Being thought of as “less than a person” by other people hurts…
The words have been ringing my ears for weeks. Ever since one of my dearest friends said them to me. I ached for him. For the others that I know must feel that way.
I know the feeling of inferiority. There’s always someone better. More popular. Prettier. Skinnier. Smarter. Wittier. Richer. With a better job.
But to be thought of as “less than a person” is just a deeper kind of hurt. To be made to feel unworthy to be thought of as human—I’ve never felt that. And I just can’t imagine it.
Why does he feel that way?
I’ve been feeling this post coming for a long time, but I’ve put it off because I have this innate fear of saying the wrong thing. Or the right thing at the wrong time or in the wrong way or to the wrong person. But today, the Dixie Cup of my heart that’s been holding all of these thoughts fell apart at the seams. Have you ever had that happen? Have you held a paper cup full of liquid in your hands for so long that the seams soaked through and finally gave way? That happened to my heart today.
…less than a person…
I’m a pastor’s daughter who has worked in ministry for my entire adult life. I never thought much about the gay community until recent years. Honestly, I didn’t have much reason to. I just didn’t encounter many gay folks. It’s not that I hated them or condemned them. I just never really thought about them. Then, one by one, I started to have friends come into my life that were gay.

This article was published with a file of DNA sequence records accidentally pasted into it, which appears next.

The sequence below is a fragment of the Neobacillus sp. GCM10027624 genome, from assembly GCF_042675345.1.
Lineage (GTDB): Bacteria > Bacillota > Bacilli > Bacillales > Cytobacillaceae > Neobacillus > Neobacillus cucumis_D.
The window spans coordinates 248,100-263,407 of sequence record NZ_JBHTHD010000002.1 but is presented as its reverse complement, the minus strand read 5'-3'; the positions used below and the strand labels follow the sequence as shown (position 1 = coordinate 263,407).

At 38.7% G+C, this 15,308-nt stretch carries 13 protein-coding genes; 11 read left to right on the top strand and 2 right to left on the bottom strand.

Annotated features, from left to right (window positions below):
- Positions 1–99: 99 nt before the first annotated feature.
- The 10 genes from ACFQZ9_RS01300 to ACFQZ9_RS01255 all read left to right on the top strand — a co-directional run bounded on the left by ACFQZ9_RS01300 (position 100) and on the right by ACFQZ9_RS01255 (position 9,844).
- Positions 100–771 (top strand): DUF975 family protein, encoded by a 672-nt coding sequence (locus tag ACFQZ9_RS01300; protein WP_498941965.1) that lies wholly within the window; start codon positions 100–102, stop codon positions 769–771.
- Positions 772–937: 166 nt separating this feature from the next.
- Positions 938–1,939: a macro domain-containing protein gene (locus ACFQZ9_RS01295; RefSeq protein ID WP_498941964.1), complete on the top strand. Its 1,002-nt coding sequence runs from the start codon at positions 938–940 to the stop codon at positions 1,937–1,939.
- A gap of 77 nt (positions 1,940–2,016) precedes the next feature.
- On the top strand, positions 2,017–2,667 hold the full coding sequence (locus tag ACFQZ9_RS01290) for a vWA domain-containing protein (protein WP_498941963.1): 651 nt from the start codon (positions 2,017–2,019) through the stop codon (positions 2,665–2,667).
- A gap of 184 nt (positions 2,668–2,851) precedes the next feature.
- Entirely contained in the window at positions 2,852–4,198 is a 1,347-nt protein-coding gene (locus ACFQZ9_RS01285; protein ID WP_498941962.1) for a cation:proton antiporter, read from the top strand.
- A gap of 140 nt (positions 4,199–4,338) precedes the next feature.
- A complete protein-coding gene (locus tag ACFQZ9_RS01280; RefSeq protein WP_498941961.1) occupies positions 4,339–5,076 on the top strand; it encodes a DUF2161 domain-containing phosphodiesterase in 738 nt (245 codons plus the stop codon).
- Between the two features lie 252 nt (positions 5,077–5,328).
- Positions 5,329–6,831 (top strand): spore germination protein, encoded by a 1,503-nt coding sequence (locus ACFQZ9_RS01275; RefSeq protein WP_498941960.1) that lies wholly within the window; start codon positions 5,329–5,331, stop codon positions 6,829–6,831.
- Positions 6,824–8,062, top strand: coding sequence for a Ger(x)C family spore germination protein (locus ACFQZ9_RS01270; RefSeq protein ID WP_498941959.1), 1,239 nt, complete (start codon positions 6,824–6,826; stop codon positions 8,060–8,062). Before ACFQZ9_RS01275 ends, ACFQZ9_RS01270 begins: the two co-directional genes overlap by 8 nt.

I welcomed them and soon found them to be some of the most precious people I have ever known. Loving. Sensitive. Caring. Kind. Loyal. Insightful. Talented. In a word: amazing.
In no way could I ever categorize any of my gay friends as “less than a person.”
Yet one after another, some of my other friends (who, by the way, call themselves Christians) surrounded me with criticism, skepticism, and judgmentalism, all masquerading as concern. I was told that I was compromising my Christianity by being friends with gays. I was told that I was being a bad example to other Christians. I was instructed to make sure that my gay friends knew that they are living a sinful lifestyle that’s an abomination to God—in other words—make sure to judge them and make them feel condemned.
Not one of my Christian friends said, “Sarah, just love them well—like Jesus does.”
Today, I lay back in my recliner with my eyes closed and the music playing through my earphones. Mark Hall’s voice filled my ears and collapsed my Dixie Cup:
“We cut down people in Your name, but the sword was never ours to swing.”
“Open our eyes to the world at the end of our pointing fingers.”
“Make the righteous turn away and the stones fall from their hands.”
“No one knows what we’re for, only against, when we judge the wounded.”
“What if we put down our signs, crossed over the lines, and loved like You did?”
(lyrics by Mark Hall and Matthew West)
Today, I wish I could say to the entire gay community, I’m sorry for every Christian voice that has carried judgment and condemnation and accusation towards you. Every Christian doesn’t feel this way. And you don’t deserve it. You are worth more than that. You are more than your sexuality. You aren’t “less than.” You are amazing. And I love you.
And I believe Jesus loves you, too.
God created the church to be a sanctuary—a place of refuge that everyone can go to and feel safe, secure, welcome, whole. I can’t change the whole church. But I pledge to be that place. I pledge my heart to be a place of refuge where you can come to feel safe, secure, welcome, and whole.
** Disclaimer **
The opinions expressed in this blog are mine and mine alone—not my employer’s or my church’s.